"Denominations that change their methods and cast off unproductive tradition will flourish and experience God's power, while those
who insist on the status quo will die a slow, unpleasant death."
The D-M Church, p.11
The immediate reaction was against the idea that change is a good thing. We shouldn't simply change because we're guessing -- i.e. the old shooting in the dark method or fling it up against the wall and see if any sticks. But we must be changing. We must be matching ministries to real needs, not just our shortened list of approved needs. We are not supposed to meet the needs of people that are already well; we must listen, evaluate, and respond to the cries for help going on around us all of the time.
The second response was against the word unproductive. We must not continue to pour resources into a ministry that is not effectively reaching our goals. Underproduction (or even worse non-production) is not just measured by the number of people attending -- unless that is our stated goal. The goal of number of people gathered is too simple a goal; even the world, without divine empowerment, can draw a crowd and hit "numbers in attendance" goals. Our goal is life change or discipleship!
Therefore, our goal might be "number of first time visitors who could hear the gospel message" or "number of gospels of John handed out by the counselling staff in one-on-one conversations" or "number of young people responding to the call for full-time ministry" or "number of verses [truly] memorized". Ultimately it comes down to number of people changed by God through our efforts. These goals are daunting because they are totally out of our hands. But we must never shy away from trying to be the best planters and waterers that we can be.
I am not just preaching to the choir. I have led this type of change already in our Sr Hi Youth ministry. We no longer attend an all-night teen evangelism rally, for example, not because it wasn't enjoyed by our teens, but because they were no longer inviting unsaved teens to come with them. We must not change things so often that it becomes chaotic, but we must evaluate and adjust, adapt, rework, revise and cast off the ministries that do not meet very specific discipleship goals. We eliminated an annual fall event because the schedule was too full. We attend another camp in Western NY for winter camp instead of the one that we support in the summer, because it has a better snow camp program (not just fun either).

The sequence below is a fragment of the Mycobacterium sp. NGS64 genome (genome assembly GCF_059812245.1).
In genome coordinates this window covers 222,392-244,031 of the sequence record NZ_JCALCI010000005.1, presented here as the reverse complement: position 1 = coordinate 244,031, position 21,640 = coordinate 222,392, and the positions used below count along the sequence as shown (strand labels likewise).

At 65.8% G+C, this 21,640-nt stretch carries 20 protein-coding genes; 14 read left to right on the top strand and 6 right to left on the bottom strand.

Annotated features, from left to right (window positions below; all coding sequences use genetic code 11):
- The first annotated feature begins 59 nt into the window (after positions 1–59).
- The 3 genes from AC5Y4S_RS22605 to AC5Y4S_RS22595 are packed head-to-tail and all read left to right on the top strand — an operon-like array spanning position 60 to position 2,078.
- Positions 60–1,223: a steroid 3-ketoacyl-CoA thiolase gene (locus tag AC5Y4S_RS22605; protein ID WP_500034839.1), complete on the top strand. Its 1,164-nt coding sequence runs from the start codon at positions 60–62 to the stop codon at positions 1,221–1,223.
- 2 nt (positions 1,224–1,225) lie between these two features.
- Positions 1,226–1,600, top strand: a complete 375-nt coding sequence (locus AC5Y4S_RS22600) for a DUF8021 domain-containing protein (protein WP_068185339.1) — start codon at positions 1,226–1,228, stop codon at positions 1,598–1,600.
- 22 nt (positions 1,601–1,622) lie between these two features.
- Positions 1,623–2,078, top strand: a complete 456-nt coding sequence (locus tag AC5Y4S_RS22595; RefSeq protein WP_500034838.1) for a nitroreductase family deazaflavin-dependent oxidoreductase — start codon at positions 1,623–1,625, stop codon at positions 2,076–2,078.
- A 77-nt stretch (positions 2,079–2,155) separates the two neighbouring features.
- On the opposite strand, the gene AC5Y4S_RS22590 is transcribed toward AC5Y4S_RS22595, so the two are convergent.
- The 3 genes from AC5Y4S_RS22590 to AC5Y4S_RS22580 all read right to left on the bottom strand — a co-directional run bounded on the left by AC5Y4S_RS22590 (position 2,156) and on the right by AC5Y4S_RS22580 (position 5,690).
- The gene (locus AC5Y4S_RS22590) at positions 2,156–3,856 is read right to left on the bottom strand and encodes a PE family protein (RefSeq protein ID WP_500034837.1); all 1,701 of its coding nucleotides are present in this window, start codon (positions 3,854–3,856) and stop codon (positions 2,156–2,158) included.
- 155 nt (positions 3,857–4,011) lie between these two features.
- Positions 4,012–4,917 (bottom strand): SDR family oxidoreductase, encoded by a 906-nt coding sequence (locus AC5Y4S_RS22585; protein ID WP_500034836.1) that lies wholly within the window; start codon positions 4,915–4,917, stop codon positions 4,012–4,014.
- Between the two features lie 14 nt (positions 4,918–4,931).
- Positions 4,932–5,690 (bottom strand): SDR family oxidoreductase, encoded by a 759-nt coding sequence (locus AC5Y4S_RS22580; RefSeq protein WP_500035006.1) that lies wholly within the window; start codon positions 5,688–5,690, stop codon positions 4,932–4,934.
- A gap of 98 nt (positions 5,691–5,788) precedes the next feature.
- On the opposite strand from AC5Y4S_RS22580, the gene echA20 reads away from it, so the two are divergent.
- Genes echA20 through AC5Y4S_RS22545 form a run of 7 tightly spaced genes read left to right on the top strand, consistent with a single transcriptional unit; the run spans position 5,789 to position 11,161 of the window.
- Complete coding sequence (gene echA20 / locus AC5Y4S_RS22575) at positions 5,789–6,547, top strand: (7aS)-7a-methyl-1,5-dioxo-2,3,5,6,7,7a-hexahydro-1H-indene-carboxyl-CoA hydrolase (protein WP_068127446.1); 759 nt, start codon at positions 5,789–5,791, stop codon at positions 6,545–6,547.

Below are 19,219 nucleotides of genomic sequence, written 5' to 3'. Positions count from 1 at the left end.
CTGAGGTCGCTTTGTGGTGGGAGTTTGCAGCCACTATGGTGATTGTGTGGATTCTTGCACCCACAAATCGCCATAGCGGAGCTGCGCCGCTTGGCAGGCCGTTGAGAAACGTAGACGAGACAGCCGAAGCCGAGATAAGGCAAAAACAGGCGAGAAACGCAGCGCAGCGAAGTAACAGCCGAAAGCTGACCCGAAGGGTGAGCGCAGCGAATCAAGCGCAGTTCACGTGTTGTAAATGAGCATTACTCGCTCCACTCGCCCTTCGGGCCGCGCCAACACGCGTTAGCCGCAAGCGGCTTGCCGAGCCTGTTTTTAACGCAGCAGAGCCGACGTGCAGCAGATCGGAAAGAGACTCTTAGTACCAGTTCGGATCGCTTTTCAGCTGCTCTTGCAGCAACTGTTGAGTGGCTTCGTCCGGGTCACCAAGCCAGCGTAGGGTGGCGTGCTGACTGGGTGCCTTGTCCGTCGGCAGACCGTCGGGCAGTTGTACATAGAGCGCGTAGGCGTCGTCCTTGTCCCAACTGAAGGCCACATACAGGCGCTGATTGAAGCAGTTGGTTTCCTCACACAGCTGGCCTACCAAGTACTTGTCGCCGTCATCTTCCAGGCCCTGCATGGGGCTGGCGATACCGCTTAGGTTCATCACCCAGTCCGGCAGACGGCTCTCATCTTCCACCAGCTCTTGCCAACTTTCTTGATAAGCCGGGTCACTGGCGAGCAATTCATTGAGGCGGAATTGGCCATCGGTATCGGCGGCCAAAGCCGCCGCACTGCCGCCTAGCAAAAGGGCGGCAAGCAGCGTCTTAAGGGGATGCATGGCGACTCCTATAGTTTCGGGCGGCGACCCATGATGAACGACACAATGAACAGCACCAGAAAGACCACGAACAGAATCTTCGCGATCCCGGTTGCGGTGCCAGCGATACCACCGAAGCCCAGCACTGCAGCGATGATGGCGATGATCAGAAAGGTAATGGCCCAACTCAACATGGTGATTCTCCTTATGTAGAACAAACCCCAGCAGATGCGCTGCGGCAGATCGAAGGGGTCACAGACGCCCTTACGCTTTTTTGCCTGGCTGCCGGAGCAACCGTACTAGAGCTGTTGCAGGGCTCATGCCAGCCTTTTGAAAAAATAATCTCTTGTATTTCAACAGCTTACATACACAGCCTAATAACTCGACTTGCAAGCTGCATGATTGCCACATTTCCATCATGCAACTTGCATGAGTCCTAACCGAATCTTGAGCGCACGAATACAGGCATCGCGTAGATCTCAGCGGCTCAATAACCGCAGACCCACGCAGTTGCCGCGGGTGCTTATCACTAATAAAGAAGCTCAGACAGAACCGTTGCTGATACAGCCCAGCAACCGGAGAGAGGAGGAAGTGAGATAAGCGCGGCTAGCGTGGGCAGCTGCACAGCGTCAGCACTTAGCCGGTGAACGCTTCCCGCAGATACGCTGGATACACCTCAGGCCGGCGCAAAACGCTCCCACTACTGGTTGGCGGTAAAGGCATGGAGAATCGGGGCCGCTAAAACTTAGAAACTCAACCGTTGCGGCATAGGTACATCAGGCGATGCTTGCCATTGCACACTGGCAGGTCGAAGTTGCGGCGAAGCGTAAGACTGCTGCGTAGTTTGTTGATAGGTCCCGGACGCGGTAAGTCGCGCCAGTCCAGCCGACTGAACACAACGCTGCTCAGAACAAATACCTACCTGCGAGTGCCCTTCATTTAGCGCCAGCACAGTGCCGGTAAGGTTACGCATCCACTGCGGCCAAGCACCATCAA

We must be innovative and creative and purposeful in our decision-making. We should not let "we've always done it this way" or even "we like it the way that it is" come off our lips until we have given the change a fair discussion. [Please note I am not saying that you may not like something that we do or it is sinful! :) ] The reason for keeping a program, ministry of element must only be that it is the only means whereby we may be effective in the discipling of another believer. We should not let "We haven't ever done it that way before" be any more than an observation of teh totally obvious! It must not stall our attempts at fresh, doctrinally conservative methodology. The church is too important to God to give Him second rate, half-baked left-overs! We must serve with passion and zeal that draws others to hear about the One that drives us on in our growth and service.
"Leaders are disciples you are in touch with God... The discipling church is a community of disciples and their leaders seeking to know God and do His will."
The D-M Church, p. 38-39
That is the call of leadership. It is a call to evaluation and change. It is a call to personal growth and stretching. It is a call to fully functioning discipleship at the feet of Jesus Christ. Be committed to growth!
With my deepest affection,
The Disciple-Making Change Monger
(aka Pastor Mike)